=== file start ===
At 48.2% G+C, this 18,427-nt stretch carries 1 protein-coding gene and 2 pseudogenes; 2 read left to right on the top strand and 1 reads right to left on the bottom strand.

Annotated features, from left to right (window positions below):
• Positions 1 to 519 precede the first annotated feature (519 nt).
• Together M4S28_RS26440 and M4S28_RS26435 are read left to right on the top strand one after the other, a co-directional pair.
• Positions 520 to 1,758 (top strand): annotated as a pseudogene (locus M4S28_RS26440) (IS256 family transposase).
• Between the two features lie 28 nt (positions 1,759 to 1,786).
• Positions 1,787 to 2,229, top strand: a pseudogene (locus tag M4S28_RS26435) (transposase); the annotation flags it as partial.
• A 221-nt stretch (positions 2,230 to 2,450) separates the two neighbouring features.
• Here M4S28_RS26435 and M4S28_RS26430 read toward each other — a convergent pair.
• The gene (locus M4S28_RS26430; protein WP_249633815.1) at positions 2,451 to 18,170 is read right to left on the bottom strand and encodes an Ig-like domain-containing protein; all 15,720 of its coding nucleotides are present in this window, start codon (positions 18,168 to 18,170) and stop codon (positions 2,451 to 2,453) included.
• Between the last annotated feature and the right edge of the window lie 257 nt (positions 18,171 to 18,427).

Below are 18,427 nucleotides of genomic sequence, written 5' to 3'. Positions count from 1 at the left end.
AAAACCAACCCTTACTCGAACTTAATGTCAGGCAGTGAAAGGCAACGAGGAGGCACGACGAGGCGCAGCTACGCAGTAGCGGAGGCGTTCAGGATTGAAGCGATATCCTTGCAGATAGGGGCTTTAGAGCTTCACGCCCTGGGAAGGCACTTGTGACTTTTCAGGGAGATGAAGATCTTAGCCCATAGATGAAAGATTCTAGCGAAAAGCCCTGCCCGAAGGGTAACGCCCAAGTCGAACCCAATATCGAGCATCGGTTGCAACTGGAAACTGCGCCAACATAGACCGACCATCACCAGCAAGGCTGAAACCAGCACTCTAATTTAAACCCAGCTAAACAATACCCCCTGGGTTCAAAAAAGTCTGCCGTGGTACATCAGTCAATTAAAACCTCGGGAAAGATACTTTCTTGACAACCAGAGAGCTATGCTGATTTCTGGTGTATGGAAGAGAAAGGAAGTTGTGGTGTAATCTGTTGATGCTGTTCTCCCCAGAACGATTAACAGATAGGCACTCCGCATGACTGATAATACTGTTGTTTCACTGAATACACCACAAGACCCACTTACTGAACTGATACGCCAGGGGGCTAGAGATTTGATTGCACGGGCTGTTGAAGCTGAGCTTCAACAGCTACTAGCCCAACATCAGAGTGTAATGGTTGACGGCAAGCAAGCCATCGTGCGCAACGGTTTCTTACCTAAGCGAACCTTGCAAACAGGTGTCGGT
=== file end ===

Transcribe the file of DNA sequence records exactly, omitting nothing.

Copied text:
At 48.2% G+C, this 18,427-nt stretch carries 1 protein-coding gene and 2 pseudogenes; 2 read left to right on the top strand and 1 reads right to left on the bottom strand.

Annotated features, from left to right (window positions below):
• Positions 1 to 519 precede the first annotated feature (519 nt).
• Together M4S28_RS26440 and M4S28_RS26435 are read left to right on the top strand one after the other, a co-directional pair.
• Positions 520 to 1,758 (top strand): annotated as a pseudogene (locus M4S28_RS26440) (IS256 family transposase).
• Between the two features lie 28 nt (positions 1,759 to 1,786).
• Positions 1,787 to 2,229, top strand: a pseudogene (locus tag M4S28_RS26435) (transposase); the annotation flags it as partial.
• A 221-nt stretch (positions 2,230 to 2,450) separates the two neighbouring features.
• Here M4S28_RS26435 and M4S28_RS26430 read toward each other — a convergent pair.
• The gene (locus M4S28_RS26430; protein WP_249633815.1) at positions 2,451 to 18,170 is read right to left on the bottom strand and encodes an Ig-like domain-containing protein; all 15,720 of its coding nucleotides are present in this window, start codon (positions 18,168 to 18,170) and stop codon (positions 2,451 to 2,453) included.
• Between the last annotated feature and the right edge of the window lie 257 nt (positions 18,171 to 18,427).

Below are 18,427 nucleotides of genomic sequence, written 5' to 3'. Positions count from 1 at the left end.
AAAACCAACCCTTACTCGAACTTAATGTCAGGCAGTGAAAGGCAACGAGGAGGCACGACGAGGCGCAGCTACGCAGTAGCGGAGGCGTTCAGGATTGAAGCGATATCCTTGCAGATAGGGGCTTTAGAGCTTCACGCCCTGGGAAGGCACTTGTGACTTTTCAGGGAGATGAAGATCTTAGCCCATAGATGAAAGATTCTAGCGAAAAGCCCTGCCCGAAGGGTAACGCCCAAGTCGAACCCAATATCGAGCATCGGTTGCAACTGGAAACTGCGCCAACATAGACCGACCATCACCAGCAAGGCTGAAACCAGCACTCTAATTTAAACCCAGCTAAACAATACCCCCTGGGTTCAAAAAAGTCTGCCGTGGTACATCAGTCAATTAAAACCTCGGGAAAGATACTTTCTTGACAACCAGAGAGCTATGCTGATTTCTGGTGTATGGAAGAGAAAGGAAGTTGTGGTGTAATCTGTTGATGCTGTTCTCCCCAGAACGATTAACAGATAGGCACTCCGCATGACTGATAATACTGTTGTTTCACTGAATACACCACAAGACCCACTTACTGAACTGATACGCCAGGGGGCTAGAGATTTGATTGCACGGGCTGTTGAAGCTGAGCTTCAACAGCTACTAGCCCAACATCAGAGTGTAATGGTTGACGGCAAGCAAGCCATCGTGCGCAACGGTTTCTTACCTAAGCGAACCTTGCAAACAGGTGTCGGT